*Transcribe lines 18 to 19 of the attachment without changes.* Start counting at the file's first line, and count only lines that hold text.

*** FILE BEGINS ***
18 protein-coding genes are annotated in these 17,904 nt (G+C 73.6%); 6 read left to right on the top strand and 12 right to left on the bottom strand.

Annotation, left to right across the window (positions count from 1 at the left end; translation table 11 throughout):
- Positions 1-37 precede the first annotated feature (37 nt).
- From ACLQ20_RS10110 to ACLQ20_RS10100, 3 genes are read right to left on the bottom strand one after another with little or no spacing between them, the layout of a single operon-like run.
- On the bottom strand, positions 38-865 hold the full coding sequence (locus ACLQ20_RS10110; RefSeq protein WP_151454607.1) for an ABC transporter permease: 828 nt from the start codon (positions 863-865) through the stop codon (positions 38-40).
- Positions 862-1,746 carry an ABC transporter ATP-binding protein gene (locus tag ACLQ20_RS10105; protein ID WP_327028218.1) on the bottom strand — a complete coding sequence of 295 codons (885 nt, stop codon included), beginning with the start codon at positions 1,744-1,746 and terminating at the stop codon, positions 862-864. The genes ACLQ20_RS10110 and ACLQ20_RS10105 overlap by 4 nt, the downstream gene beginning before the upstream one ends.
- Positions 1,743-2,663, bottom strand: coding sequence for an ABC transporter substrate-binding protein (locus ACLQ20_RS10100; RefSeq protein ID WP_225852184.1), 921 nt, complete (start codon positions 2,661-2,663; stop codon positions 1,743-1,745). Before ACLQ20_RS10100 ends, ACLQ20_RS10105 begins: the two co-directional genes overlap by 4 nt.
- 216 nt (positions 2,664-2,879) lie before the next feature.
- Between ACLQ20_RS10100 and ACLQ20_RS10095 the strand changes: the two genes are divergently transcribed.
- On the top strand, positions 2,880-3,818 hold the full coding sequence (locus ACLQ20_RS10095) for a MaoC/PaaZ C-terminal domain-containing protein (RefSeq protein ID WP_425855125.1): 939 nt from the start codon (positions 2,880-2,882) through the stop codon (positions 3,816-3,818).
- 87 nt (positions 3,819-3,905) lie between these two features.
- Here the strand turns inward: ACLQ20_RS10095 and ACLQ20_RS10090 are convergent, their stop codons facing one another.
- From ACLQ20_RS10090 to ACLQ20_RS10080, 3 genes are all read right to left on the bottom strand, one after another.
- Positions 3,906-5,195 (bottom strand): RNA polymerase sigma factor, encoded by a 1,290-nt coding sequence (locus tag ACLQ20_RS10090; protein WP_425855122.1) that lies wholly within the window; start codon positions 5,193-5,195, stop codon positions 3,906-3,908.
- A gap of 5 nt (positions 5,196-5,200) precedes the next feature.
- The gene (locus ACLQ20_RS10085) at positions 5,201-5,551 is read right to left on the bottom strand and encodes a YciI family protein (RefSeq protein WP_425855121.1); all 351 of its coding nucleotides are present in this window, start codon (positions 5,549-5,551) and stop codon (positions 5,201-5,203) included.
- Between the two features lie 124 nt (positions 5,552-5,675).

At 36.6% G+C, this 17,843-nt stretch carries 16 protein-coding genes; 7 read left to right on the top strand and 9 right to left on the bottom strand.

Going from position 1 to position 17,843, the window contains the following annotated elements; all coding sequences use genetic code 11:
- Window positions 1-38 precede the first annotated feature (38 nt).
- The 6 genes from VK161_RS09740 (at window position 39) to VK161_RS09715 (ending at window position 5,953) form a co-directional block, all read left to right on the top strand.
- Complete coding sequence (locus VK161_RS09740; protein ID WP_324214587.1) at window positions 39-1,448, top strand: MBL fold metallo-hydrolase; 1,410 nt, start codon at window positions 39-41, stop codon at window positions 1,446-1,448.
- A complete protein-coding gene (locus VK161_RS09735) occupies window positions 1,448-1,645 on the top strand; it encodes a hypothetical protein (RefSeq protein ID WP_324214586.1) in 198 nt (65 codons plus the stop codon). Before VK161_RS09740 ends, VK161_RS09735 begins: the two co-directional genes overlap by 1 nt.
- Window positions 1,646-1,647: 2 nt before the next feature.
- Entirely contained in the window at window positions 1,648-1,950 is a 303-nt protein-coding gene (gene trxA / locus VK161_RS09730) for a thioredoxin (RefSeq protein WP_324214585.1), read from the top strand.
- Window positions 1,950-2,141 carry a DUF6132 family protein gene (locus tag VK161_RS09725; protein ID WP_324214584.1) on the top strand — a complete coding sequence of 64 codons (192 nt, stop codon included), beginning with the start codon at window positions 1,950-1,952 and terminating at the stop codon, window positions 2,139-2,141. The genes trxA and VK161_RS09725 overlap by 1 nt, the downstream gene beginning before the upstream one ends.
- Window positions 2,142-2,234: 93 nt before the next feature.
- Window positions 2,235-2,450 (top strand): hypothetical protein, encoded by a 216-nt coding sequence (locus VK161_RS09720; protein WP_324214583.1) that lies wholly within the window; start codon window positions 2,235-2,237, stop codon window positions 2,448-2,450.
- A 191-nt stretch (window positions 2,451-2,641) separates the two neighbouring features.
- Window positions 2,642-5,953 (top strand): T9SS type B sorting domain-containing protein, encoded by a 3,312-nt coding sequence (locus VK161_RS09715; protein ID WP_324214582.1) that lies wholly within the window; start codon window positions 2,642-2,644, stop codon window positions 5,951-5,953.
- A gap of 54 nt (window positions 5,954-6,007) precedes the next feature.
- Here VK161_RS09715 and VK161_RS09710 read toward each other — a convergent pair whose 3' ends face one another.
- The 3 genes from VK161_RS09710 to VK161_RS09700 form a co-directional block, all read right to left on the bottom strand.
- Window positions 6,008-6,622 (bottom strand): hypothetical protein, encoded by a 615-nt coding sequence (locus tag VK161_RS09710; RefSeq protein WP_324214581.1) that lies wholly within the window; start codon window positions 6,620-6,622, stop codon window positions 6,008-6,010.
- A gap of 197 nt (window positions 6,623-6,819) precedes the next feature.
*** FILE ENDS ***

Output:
At 36.6% G+C, this 17,843-nt stretch carries 16 protein-coding genes; 7 read left to right on the top strand and 9 right to left on the bottom strand.

Going from position 1 to position 17,843, the window contains the following annotated elements; all coding sequences use genetic code 11: